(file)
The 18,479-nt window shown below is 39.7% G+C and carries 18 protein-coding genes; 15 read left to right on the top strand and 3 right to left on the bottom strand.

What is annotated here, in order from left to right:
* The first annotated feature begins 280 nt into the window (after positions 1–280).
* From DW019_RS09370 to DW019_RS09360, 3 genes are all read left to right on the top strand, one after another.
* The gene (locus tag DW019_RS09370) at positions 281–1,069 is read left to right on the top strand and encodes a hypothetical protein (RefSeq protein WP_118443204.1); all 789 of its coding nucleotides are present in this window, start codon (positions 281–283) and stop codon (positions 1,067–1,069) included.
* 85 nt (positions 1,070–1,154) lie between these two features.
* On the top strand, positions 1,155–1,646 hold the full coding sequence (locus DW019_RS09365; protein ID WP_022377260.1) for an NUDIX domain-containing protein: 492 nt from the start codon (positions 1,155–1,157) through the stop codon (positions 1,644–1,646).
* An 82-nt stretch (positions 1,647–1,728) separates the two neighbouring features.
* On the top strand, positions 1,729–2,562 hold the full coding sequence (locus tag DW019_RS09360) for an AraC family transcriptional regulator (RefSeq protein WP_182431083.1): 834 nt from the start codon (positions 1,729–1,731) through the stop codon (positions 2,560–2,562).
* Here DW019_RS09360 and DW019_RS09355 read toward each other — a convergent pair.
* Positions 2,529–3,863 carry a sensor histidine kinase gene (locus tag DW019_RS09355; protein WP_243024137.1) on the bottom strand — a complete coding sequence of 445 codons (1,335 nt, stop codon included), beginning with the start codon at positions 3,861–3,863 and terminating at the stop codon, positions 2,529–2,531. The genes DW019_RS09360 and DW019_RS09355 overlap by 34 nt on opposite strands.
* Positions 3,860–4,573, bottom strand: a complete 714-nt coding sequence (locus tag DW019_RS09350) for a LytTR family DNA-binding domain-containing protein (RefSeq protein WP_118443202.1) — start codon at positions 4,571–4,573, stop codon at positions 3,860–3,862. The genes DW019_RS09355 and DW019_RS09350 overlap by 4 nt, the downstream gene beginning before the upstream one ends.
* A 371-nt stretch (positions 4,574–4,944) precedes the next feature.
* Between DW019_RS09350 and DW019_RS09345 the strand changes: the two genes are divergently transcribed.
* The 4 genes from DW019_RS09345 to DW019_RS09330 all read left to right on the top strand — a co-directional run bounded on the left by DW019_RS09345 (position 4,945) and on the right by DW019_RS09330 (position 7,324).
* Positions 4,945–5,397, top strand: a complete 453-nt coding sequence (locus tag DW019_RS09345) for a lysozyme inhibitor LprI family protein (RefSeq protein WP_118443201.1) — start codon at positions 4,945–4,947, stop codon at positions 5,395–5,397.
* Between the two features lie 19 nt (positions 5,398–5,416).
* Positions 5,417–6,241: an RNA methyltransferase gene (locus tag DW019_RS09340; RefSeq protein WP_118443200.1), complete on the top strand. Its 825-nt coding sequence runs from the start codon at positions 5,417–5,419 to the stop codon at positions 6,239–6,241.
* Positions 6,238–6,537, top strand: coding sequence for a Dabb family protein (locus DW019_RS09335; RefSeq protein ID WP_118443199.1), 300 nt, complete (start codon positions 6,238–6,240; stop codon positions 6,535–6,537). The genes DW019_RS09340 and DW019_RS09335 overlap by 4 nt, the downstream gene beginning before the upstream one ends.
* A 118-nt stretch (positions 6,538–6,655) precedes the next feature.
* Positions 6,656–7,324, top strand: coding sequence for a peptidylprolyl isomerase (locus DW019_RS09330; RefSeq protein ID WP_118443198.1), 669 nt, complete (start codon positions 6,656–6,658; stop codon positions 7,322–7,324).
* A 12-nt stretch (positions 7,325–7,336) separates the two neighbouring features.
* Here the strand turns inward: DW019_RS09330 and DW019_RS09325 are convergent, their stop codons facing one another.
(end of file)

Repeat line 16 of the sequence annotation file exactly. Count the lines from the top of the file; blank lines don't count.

* Positions 4,945–5,397, top strand: a complete 453-nt coding sequence (locus tag DW019_RS09345) for a lysozyme inhibitor LprI family protein (RefSeq protein WP_118443201.1) — start codon at positions 4,945–4,947, stop codon at positions 5,395–5,397.